Below is the text of Mr Major’s doorstep statement in London following a meeting with Romano Prodi, the Italian Prime Minister, on 13th June 1996.
Good Morning. Let me just say a very few words about our discussions this morning. I was very pleased to welcome the Prime Minister here this morning, to congratulate him upon his recent election win and the formation of his government, and to thank him for the constructive role the Italian Presidency have been taking over recent weeks over the difficult problem of resolving the crisis over beef. The Presidency have been extremely helpful and we have had a very useful discussion about that this morning.
Our discussions centred really in three areas: bilateral relations, which are excellent; the agenda for the European Union meeting at Florence in a few days time that I much look forward to attending; and how to resolve the present difficulties over beef. On each of those areas we had extremely constructive and worthwhile discussions and I am very encouraged by them. The Prime Minister may want to say a word or two and then we will take just a very few questions.
I think that you have already given the clear picture of what we have told in our discussions. I want only to add that the discussion has been very constructive, deep, without of course conclusion because this is a process of discussion, but I think it has been very helpful for preparing the Foreign Ministers meeting of next Monday and the Florence Conference at the end of next week.
QUESTION (Robin Oakley, BBC):
Can I ask you both what prospect you now see of a settlement in the beef crisis before the opening of the Florence settlement, and whether that peace can be achieved without the agreement for Britain to kill another 20,000 cows?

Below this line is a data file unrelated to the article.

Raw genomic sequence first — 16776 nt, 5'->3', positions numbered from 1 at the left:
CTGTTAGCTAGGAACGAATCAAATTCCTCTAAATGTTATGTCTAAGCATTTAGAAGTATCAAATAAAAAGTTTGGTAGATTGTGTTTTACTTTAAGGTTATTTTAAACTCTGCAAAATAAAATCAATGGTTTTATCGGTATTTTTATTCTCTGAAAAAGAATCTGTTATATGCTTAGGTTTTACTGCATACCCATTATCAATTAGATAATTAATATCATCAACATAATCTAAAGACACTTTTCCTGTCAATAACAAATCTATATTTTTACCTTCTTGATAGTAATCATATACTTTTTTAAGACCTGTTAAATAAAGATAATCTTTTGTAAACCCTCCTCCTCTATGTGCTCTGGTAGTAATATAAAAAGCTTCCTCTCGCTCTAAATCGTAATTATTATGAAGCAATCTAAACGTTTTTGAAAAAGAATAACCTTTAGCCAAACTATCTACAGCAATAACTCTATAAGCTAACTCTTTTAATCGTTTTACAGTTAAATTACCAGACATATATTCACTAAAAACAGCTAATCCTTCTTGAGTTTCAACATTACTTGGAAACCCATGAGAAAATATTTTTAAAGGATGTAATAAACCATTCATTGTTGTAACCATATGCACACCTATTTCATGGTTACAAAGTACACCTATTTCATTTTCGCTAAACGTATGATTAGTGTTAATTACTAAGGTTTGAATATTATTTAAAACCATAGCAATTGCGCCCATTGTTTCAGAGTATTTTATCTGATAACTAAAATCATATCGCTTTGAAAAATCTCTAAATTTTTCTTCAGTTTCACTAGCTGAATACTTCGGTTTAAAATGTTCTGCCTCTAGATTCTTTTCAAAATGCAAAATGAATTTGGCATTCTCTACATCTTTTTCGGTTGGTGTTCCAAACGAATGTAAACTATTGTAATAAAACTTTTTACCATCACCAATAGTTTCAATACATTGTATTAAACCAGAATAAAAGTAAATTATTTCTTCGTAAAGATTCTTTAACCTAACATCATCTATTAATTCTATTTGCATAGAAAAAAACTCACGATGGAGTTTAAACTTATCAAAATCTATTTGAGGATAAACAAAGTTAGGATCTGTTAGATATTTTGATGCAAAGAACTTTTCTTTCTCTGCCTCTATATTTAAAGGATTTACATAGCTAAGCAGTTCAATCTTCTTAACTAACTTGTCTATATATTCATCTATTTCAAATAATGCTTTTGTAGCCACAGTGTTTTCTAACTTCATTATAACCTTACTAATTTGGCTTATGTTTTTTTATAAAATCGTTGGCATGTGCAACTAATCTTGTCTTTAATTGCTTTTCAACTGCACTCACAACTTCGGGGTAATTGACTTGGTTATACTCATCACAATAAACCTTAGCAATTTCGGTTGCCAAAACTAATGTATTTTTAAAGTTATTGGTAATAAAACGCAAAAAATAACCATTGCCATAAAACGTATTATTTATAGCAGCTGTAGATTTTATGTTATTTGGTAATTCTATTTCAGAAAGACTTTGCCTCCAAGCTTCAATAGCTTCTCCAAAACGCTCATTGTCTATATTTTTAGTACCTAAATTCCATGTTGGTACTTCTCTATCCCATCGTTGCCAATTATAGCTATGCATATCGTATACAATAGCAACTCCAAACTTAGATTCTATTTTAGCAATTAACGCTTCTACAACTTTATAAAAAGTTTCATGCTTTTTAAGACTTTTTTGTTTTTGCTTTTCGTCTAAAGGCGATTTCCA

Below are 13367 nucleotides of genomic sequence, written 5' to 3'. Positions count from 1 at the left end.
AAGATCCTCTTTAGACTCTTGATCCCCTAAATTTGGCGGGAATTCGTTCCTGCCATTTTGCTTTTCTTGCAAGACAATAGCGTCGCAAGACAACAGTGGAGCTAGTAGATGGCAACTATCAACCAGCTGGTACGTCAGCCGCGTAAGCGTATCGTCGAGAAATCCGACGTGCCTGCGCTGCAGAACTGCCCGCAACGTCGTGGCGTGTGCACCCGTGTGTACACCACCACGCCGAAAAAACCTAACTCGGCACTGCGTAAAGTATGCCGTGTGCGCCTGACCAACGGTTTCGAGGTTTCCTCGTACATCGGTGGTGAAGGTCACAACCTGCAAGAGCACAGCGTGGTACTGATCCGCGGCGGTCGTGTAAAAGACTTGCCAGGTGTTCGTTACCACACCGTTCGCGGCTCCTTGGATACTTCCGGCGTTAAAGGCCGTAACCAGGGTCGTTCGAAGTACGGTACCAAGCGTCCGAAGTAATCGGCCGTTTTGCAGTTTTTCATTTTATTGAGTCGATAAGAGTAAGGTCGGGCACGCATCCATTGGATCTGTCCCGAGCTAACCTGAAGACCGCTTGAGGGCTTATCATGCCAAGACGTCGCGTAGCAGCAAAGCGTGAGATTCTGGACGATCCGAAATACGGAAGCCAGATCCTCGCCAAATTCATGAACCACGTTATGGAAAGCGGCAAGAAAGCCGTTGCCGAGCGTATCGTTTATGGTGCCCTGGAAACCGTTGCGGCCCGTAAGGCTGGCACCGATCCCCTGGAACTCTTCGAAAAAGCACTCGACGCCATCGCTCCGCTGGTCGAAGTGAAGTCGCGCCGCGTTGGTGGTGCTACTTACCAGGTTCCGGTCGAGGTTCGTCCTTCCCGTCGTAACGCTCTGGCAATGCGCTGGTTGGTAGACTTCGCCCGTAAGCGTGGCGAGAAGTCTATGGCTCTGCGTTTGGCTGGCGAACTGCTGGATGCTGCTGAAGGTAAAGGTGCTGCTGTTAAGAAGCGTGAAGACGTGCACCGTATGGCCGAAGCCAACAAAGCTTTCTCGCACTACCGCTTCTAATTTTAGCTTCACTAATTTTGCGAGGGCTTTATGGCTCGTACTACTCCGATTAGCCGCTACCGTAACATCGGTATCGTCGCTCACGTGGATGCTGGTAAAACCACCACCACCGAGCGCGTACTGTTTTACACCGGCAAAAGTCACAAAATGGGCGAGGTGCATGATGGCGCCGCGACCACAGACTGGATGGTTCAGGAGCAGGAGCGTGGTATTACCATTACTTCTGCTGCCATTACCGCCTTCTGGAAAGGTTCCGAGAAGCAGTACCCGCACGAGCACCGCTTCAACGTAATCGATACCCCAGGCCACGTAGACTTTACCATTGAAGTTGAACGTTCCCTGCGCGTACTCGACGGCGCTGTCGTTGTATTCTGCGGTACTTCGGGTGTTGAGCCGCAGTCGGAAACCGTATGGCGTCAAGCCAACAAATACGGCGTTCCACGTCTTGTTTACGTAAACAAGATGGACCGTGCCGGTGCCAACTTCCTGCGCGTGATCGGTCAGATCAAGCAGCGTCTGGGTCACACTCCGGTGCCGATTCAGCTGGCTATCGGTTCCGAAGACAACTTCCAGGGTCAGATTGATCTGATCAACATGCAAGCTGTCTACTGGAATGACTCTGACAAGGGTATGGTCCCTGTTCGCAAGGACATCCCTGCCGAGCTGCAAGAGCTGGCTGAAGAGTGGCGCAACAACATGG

I can talk in terms of probabilities, I tell you that this morning we have pointed the questions in a very clear and precise way, you know you approach the moment in which you see not, you don’ t see the solution done but you see which can be the solution. And so I think we have made good progress.
We are making progress but we are not there yet.
Does the information coining out today that Britain continued to export, or double its exports of contaminated foodstuffs to the rest of Europe after the ban in this country, does that complicate getting a settlement before Florence?
No problems at all with that and we have had no difficult discussions about that whatever this morning.
Do you think that the firm action which was taken against Bill Cash and the Referendum Party yesterday will send a useful signal to Europe in this context?
That was an internal question and it was dealt with internally.
QUESTION (John Sergeant):
Mr Prodi, what would you hope to achieve at Florence apart from this question of beef? What were you hoping to do there?
We shall tackle the institutional programme. But we shall give the agenda for the intergovernmental conference and we shall not take a decision, because you know that is a project that is starting now and the directional work will be changing the institutional framework the programme of internal policy and foreign policy and the science. And in Florence we shall tackle deep the problem of unemployment and the different strategies to tackle unemployment in Europe.